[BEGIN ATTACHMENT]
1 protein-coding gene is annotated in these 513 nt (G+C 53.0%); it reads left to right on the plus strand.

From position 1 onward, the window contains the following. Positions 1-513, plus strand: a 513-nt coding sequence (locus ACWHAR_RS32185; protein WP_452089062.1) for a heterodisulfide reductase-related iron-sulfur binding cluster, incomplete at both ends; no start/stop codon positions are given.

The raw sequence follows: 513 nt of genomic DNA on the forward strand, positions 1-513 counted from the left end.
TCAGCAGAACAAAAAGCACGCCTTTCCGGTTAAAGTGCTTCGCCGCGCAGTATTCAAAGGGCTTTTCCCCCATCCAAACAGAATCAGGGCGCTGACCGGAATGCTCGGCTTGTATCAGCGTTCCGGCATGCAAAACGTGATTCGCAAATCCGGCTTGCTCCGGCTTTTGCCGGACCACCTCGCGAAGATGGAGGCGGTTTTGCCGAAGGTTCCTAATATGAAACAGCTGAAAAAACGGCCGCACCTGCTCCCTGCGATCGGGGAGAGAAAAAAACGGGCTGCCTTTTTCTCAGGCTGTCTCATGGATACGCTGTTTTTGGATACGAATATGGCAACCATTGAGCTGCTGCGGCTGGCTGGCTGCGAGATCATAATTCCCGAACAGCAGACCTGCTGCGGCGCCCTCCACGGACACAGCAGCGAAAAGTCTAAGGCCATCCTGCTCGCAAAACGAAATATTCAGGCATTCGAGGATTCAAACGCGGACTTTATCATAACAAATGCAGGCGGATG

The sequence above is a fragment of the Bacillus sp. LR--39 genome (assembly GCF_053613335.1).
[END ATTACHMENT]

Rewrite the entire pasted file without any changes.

1 protein-coding gene is annotated in these 513 nt (G+C 53.0%); it reads left to right on the plus strand.

From position 1 onward, the window contains the following. Positions 1-513, plus strand: a 513-nt coding sequence (locus ACWHAR_RS32185; protein WP_452089062.1) for a heterodisulfide reductase-related iron-sulfur binding cluster, incomplete at both ends; no start/stop codon positions are given.

The raw sequence follows: 513 nt of genomic DNA on the forward strand, positions 1-513 counted from the left end.
TCAGCAGAACAAAAAGCACGCCTTTCCGGTTAAAGTGCTTCGCCGCGCAGTATTCAAAGGGCTTTTCCCCCATCCAAACAGAATCAGGGCGCTGACCGGAATGCTCGGCTTGTATCAGCGTTCCGGCATGCAAAACGTGATTCGCAAATCCGGCTTGCTCCGGCTTTTGCCGGACCACCTCGCGAAGATGGAGGCGGTTTTGCCGAAGGTTCCTAATATGAAACAGCTGAAAAAACGGCCGCACCTGCTCCCTGCGATCGGGGAGAGAAAAAAACGGGCTGCCTTTTTCTCAGGCTGTCTCATGGATACGCTGTTTTTGGATACGAATATGGCAACCATTGAGCTGCTGCGGCTGGCTGGCTGCGAGATCATAATTCCCGAACAGCAGACCTGCTGCGGCGCCCTCCACGGACACAGCAGCGAAAAGTCTAAGGCCATCCTGCTCGCAAAACGAAATATTCAGGCATTCGAGGATTCAAACGCGGACTTTATCATAACAAATGCAGGCGGATG

The sequence above is a fragment of the Bacillus sp. LR--39 genome (assembly GCF_053613335.1).